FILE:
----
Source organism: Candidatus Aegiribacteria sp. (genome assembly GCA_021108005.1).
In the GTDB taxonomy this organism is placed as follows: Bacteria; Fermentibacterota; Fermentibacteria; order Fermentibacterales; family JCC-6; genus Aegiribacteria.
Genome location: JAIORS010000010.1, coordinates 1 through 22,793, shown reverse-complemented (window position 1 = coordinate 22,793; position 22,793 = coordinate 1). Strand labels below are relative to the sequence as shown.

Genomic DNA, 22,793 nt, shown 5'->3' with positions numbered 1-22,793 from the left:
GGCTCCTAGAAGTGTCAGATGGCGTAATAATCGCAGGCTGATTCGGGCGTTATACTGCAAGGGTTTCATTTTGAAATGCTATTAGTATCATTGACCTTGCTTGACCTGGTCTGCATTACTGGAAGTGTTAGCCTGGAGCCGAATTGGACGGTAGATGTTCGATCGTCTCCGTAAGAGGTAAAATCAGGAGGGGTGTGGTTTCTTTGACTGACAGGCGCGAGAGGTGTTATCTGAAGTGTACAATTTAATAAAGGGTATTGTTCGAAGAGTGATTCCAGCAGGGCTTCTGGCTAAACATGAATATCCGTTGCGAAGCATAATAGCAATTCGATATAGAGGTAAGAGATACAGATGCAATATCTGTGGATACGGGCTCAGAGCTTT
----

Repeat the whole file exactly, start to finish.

Source organism: Candidatus Aegiribacteria sp. (genome assembly GCA_021108005.1).
In the GTDB taxonomy this organism is placed as follows: Bacteria; Fermentibacterota; Fermentibacteria; order Fermentibacterales; family JCC-6; genus Aegiribacteria.
Genome location: JAIORS010000010.1, coordinates 1 through 22,793, shown reverse-complemented (window position 1 = coordinate 22,793; position 22,793 = coordinate 1). Strand labels below are relative to the sequence as shown.

Genomic DNA, 22,793 nt, shown 5'->3' with positions numbered 1-22,793 from the left:
GGCTCCTAGAAGTGTCAGATGGCGTAATAATCGCAGGCTGATTCGGGCGTTATACTGCAAGGGTTTCATTTTGAAATGCTATTAGTATCATTGACCTTGCTTGACCTGGTCTGCATTACTGGAAGTGTTAGCCTGGAGCCGAATTGGACGGTAGATGTTCGATCGTCTCCGTAAGAGGTAAAATCAGGAGGGGTGTGGTTTCTTTGACTGACAGGCGCGAGAGGTGTTATCTGAAGTGTACAATTTAATAAAGGGTATTGTTCGAAGAGTGATTCCAGCAGGGCTTCTGGCTAAACATGAATATCCGTTGCGAAGCATAATAGCAATTCGATATAGAGGTAAGAGATACAGATGCAATATCTGTGGATACGGGCTCAGAGCTTT